Peer presure looks different when we are adults but we still need to fight it.

Six Strategies to Combat Adult Peer Pressure


Peer pressure is usually talked about as if it were just a children’s issue, teenagers in particular.

Peer pressure, or social pressure, or any other name that you give to it, never really leaves us, it just looks different sometimes.

It may look like going out with your friends and spending more than you had budgeted.  It sometimes looks like us choosing a job that we don’t like because it will look more prestigious.  It could be resisting a romantic relationship with someone who doesn’t fit the look or style of our social circles. It could feel like the pressure to have children even though we don’t want any.  There are many variations on all those.

Sometimes it presents itself in personal confrontation and sometimes just in the pressure to assimilate- we want to fit in.

Peer pressure as kids: to go against authority's adults: to go against our own values. Click To Tweet

When we are children and teens we are pressured to go against our parent’s (and other authority figure’s) expectations and values.  As adults, we are pressured into going against our own expectations and values.  We need to be careful or we can be pressured right out of our own priorities.  Not living by our own priorities can keep us from our personal success.

In my life, there seem to be people aghast at the fact that my family doesn’t vacation every year (why they care, I’m not sure).  There is a lot of pressure to travel.  I am being told that “if you work hard, you should play hard”, “you need balance”, “you have to have fun sometimes”.  My husband and I are very strict with our financial affairs and don’t want to vacation unless it is paid in cash. Using someone else’s money for such a luxury is against our value system.  A vacation would not be enjoyable if I had to stress out about how to pay for it later (I enjoy travel very much when the numbers are right).  We also have so much fun in our own company, a change of venue really isn’t going to have a dramatic effect on our quality of life.  So giving in to peer pressure like that is only going to hinder us succeeding at the financial goals we set for ourselves.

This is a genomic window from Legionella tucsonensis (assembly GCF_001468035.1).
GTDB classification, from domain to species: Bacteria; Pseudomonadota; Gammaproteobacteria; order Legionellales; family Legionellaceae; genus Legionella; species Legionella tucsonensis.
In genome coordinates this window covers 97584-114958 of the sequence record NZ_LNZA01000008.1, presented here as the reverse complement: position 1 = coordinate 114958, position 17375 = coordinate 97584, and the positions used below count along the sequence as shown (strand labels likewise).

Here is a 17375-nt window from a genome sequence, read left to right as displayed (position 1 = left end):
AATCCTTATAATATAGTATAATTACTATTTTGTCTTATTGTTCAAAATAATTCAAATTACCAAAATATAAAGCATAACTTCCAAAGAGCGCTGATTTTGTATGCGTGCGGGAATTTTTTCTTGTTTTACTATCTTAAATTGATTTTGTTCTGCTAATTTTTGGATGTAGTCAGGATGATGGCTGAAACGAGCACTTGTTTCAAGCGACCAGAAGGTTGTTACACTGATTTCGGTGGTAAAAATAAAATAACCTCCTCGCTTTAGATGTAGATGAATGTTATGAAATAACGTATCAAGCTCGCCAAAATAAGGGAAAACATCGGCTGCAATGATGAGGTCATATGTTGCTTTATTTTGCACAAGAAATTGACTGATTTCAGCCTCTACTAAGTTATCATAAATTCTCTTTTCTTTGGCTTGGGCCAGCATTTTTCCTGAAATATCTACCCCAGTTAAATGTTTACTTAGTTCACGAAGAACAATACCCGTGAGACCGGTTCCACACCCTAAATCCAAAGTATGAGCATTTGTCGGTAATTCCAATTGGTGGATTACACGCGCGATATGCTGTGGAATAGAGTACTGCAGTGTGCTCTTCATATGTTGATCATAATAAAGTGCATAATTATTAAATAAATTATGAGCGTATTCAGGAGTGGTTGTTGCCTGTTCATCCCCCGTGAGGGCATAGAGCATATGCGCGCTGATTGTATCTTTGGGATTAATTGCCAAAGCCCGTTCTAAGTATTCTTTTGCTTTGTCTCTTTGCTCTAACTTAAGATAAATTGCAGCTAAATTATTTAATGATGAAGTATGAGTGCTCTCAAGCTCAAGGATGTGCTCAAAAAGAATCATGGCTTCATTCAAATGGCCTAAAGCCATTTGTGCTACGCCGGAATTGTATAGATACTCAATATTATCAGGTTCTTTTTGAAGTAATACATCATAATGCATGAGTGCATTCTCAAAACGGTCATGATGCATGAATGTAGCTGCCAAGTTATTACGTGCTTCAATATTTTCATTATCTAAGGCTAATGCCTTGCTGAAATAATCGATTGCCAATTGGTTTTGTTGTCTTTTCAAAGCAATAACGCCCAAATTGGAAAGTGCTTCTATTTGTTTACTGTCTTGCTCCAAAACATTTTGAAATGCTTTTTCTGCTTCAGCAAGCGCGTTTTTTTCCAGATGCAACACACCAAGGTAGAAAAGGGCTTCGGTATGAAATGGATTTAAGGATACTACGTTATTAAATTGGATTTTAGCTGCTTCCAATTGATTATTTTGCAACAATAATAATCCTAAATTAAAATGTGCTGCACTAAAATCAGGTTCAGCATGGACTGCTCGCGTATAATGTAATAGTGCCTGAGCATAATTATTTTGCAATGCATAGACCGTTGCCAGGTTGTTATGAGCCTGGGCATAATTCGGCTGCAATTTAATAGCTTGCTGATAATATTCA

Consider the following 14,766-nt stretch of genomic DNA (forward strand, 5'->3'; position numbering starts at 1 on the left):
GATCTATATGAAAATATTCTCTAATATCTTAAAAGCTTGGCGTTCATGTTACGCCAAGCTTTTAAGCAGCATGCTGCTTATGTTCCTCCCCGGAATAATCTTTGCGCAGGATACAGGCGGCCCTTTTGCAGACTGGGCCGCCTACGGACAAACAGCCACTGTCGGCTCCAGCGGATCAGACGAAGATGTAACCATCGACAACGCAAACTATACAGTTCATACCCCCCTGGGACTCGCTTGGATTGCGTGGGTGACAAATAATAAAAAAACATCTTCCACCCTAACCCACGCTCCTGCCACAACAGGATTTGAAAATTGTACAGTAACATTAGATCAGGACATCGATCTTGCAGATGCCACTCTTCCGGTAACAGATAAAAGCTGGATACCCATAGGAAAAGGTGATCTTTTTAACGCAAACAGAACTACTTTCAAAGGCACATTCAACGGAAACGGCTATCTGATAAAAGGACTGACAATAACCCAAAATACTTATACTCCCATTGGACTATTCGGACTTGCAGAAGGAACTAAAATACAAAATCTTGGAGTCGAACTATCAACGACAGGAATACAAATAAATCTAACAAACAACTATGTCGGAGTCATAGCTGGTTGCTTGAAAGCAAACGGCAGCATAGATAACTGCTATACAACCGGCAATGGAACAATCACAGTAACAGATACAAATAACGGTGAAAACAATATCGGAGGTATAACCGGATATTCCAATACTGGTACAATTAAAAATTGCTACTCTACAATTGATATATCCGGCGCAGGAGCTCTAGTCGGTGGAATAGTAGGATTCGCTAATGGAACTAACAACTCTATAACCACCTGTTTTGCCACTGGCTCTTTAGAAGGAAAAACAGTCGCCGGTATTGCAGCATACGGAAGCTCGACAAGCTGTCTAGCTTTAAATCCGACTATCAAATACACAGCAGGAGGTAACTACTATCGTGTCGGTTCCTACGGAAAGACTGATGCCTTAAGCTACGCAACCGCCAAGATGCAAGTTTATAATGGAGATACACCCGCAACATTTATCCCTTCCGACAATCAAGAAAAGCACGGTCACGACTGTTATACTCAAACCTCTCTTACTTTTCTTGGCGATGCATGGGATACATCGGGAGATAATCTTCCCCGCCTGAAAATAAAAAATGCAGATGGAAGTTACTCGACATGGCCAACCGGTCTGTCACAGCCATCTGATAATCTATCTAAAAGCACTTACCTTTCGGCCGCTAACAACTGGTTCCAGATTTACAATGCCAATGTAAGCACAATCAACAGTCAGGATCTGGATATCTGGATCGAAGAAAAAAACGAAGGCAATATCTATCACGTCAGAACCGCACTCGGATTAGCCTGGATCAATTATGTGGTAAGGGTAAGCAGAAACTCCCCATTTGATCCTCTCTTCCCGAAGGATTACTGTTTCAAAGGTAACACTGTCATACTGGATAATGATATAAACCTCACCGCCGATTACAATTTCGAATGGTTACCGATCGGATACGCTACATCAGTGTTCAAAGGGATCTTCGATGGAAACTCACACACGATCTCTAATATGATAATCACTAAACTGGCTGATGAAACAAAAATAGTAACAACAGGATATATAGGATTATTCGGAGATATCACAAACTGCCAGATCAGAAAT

Some social pressures are harder to resist than other ones and it is different for everyone.  It helps when we have something in our toolbox to help combat it.  Isn’t this, after all, the same advice we give to kids?

Ways to Combat Peer Pressure

Remember Why

Keep your goals and priorities in front of you to remind you why you need to resist this pressure.  Post it in a prominent place where you can see it if you have to.  This can be in your planner, on your desk, your bathroom mirror.  Wherever it works for you. This helps with focus.

Many times we feel like we are sacrificing things.  Sometimes we are.  Delayed gratification is a big contributor to success (.  If we have to give something up or postpone it, we should at least be looking at the flip side and acknowledging what we will be getting out of it.

Avoid YOLO Mentality

It is true that we only live once.  While I think that statement is supposed to illicit some healthy risk taking, I find that it is usually used as a rationalization to allow ourselves to do things we shouldn’t do…spend too much money, blur ethics in relationships, make rash decisions, or participate in some form of instant gratification that isn’t good for us.